Algorithmic trading strategies are driven by signals that indicate when to buy or sell assets to generate superior returns relative to a benchmark such as an index. The portion of an asset's return that is not explained by exposure to this benchmark is called alpha, and hence the signals that aim to produce such uncorrelated returns are also called alpha factors.
If you are already familiar with ML, you may know that feature engineering is a key ingredient for successful predictions. This is no different in trading. Investment, however, is particularly rich in decades of research into how markets work and which features may work better than others to explain or predict price movements as a result. This chapter provides an overview as a starting point for your own search for alpha factors.
This chapter also presents key tools that facilitate the computing and testing alpha factors. We will highlight how the NumPy, pandas and TA-Lib libraries facilitate the manipulation of data and present popular smoothing techniques like the wavelets and the Kalman filter that help reduce noise in data.
We also preview how you can use the trading simulator Zipline to evaluate the predictive performance of (traditional) alpha factors. We discuss key alpha factor metrics like the information coefficient and factor turnover. An in-depth introduction to backtesting trading strategies that use machine learning follows in Chapter 6, which covers the ML4T workflow that we will use throughout the book to evaluate trading strategies.
Please see the Appendix - Alpha Factor Library for additional material on this topic, including numerous code examples that compute a broad range of alpha factors.
Alpha factors are transformations of market, fundamental, and alternative data that contain predictive signals. They are designed to capture risks that drive asset returns. One set of factors describes fundamental, economy-wide variables such as growth, inflation, volatility, productivity, and demographic risk. Another set consists of tradeable investment styles such as the market portfolio, value-growth investing, and momentum investing.
There are also factors that explain price movements based on the economics or institutional setting of financial markets, or investor behavior, including known biases of this behavior. The economic theory behind factors can be rational, where the factors have high returns over the long run to compensate for their low returns during bad times, or behavioral, where factor risk premiums result from the possibly biased, or not entirely rational behavior of agents that is not arbitraged away.
In an idealized world, categories of risk factors should be independent of each other (orthogonal), yield positive risk premia, and form a complete set that spans all dimensions of risk and explains the systematic risks for assets in a given class. In practice, these requirements will hold only approximately.
Based on a conceptual understanding of key factor categories, their rationale and popular metrics, a key task is to identify new factors that may better capture the risks embodied by the return drivers laid out previously, or to find new ones. In either case, it will be important to compare the performance of innovative factors to that of known factors to identify incremental signal gains.
The notebook how_to_use_talib illustrates the usage of TA-Lib, which includes a broad range of common technical indicators. These indicators have in common that they only use market data, i.e., price and volume information.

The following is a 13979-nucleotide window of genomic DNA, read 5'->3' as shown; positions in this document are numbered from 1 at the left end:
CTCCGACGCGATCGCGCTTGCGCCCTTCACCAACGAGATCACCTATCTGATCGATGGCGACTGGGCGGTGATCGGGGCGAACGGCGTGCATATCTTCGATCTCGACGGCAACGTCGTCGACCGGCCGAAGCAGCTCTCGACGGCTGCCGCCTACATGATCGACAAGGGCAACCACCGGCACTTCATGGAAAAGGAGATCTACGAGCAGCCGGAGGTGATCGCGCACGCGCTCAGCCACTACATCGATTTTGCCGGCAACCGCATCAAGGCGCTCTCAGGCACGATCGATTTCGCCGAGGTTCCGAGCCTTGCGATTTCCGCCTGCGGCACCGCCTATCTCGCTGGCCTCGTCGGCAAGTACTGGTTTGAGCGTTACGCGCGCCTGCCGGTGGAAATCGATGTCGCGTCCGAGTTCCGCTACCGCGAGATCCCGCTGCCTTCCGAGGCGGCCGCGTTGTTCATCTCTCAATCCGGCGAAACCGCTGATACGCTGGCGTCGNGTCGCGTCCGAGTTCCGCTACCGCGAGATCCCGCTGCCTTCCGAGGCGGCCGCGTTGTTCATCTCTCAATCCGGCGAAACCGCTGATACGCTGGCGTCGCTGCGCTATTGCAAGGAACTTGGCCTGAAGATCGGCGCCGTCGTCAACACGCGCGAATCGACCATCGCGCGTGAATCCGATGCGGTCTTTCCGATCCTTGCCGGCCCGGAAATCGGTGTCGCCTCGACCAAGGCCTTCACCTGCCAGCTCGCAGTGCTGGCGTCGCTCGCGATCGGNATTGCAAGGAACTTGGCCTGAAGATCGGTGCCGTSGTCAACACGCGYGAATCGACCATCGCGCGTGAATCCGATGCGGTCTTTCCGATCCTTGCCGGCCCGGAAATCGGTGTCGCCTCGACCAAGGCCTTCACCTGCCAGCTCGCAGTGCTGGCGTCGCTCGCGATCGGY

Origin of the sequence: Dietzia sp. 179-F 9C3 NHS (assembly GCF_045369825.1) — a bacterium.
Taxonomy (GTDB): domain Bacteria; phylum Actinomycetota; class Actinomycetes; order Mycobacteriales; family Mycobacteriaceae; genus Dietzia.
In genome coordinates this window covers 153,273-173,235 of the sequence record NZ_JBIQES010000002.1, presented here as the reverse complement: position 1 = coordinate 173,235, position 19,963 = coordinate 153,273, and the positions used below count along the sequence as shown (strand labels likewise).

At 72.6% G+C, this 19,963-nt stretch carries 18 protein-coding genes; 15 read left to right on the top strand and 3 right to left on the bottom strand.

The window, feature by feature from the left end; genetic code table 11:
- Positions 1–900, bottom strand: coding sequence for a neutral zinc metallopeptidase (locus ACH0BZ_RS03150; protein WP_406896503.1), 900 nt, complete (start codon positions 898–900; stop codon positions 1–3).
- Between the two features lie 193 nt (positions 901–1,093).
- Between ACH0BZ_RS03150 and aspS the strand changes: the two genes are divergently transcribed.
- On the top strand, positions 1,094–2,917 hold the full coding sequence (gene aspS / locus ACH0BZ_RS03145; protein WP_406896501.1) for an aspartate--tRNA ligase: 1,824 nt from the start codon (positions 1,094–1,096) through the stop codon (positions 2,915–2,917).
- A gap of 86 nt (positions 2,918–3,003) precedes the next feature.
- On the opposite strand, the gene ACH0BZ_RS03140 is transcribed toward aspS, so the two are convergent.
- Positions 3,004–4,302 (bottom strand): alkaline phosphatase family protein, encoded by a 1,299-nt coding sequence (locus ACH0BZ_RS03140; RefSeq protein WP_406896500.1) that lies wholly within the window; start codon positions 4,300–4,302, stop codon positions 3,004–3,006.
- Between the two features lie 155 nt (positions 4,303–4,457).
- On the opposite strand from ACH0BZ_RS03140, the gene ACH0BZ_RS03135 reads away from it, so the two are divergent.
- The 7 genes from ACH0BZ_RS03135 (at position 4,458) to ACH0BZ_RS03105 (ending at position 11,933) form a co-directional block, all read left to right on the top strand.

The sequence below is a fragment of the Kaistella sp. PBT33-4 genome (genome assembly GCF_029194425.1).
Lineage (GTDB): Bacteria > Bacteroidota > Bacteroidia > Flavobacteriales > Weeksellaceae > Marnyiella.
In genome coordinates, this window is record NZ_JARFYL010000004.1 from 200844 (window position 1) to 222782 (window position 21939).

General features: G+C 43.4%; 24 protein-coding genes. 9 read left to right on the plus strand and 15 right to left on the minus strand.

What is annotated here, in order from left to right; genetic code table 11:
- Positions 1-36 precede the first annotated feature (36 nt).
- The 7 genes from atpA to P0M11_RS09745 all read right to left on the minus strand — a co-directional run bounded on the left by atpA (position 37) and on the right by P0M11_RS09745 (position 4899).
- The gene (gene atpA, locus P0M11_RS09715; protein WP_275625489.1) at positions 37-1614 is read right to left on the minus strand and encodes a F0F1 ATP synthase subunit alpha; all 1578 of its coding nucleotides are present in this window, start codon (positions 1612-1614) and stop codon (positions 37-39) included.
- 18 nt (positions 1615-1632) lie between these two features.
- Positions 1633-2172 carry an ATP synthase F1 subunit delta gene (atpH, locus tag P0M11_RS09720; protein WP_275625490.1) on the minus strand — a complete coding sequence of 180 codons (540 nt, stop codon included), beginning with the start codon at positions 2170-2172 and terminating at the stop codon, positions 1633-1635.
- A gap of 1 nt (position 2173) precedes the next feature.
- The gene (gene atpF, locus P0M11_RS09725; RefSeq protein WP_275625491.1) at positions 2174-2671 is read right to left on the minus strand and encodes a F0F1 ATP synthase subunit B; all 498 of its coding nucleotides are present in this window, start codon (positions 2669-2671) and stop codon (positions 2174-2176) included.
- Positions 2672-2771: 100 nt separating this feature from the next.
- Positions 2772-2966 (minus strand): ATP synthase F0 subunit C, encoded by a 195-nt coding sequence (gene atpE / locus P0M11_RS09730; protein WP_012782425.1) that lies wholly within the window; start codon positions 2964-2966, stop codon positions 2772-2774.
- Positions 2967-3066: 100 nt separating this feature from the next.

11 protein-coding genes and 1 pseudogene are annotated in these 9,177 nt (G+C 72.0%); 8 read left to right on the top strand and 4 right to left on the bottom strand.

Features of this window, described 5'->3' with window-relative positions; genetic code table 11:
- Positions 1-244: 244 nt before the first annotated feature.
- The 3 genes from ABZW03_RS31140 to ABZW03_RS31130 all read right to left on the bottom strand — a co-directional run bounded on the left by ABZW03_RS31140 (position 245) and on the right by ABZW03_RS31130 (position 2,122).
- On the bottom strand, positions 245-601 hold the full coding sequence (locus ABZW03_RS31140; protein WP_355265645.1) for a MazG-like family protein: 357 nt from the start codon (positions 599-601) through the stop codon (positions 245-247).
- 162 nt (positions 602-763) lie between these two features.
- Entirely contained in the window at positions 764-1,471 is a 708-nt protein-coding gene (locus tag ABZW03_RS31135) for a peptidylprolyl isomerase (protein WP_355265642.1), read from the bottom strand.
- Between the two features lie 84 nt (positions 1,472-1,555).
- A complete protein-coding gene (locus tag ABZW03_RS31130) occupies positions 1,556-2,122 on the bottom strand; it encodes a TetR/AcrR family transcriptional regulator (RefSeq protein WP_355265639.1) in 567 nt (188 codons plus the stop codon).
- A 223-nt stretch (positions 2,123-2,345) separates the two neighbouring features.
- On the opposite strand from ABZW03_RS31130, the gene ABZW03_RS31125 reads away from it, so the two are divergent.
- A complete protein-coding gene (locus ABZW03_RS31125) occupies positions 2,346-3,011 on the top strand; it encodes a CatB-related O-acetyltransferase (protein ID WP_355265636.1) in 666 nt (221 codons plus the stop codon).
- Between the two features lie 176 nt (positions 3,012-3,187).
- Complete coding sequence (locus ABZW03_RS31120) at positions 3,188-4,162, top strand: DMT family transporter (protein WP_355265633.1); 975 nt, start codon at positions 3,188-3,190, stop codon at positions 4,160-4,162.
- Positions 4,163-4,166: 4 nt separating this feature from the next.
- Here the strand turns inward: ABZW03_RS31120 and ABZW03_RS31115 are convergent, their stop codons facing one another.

The notebook common_alpha_factors in th appendix contains dozens of additional examples.
The notebook kalman_filter_and_wavelets also demonstrates how to work with wavelets using the
The open source zipline library is an event-driven backtesting system maintained and used in production by the crowd-sourced quantitative investment fund Quantopian to facilitate algorithm-development and live-trading. It automates the algorithm's reaction to trade events and provides it with current and historical point-in-time data that avoids look-ahead bias.
The notebook single_factor_zipline develops and test a simple mean-reversion factor that measures how much recent performance has deviated from the historical average. Short-term reversal is a common strategy that takes advantage of the weakly predictive pattern that stock price increases are likely to mean-revert back down over horizons from less than a minute to one month.
The Quantopian research environment is tailored to the rapid testing of predictive alpha factors. The process is very similar because it builds on
zipline, but offers much richer access to data sources.
The notebook multiple_factors_quantopian_research illustrates how to compute alpha factors not only from market data as previously but also from fundamental and alternative data.
The notebook performance_eval_alphalens introduces the alphalens library for the performance analysis of predictive (alpha) factors, open-sourced by Quantopian. It demonstrates how it integrates with the backtesting library
zipline and the portfolio performance and risk analysis library
pyfolio that we will explore in the next chapter.
alphalens facilitates the analysis of the predictive power of alpha factors concerning the:
- Correlation of the signals with subsequent returns
- Profitability of an equal or factor-weighted portfolio based on a (subset of) the signals
- Turnover of factors to indicate the potential trading costs
- Factor-performance during specific events
- Breakdowns of the preceding by sector
The analysis can be conducted using
tearsheets or individual computations and plots. The tearsheets are illustrated in the online repo to save some space.
alphalenstutorial by Quantopian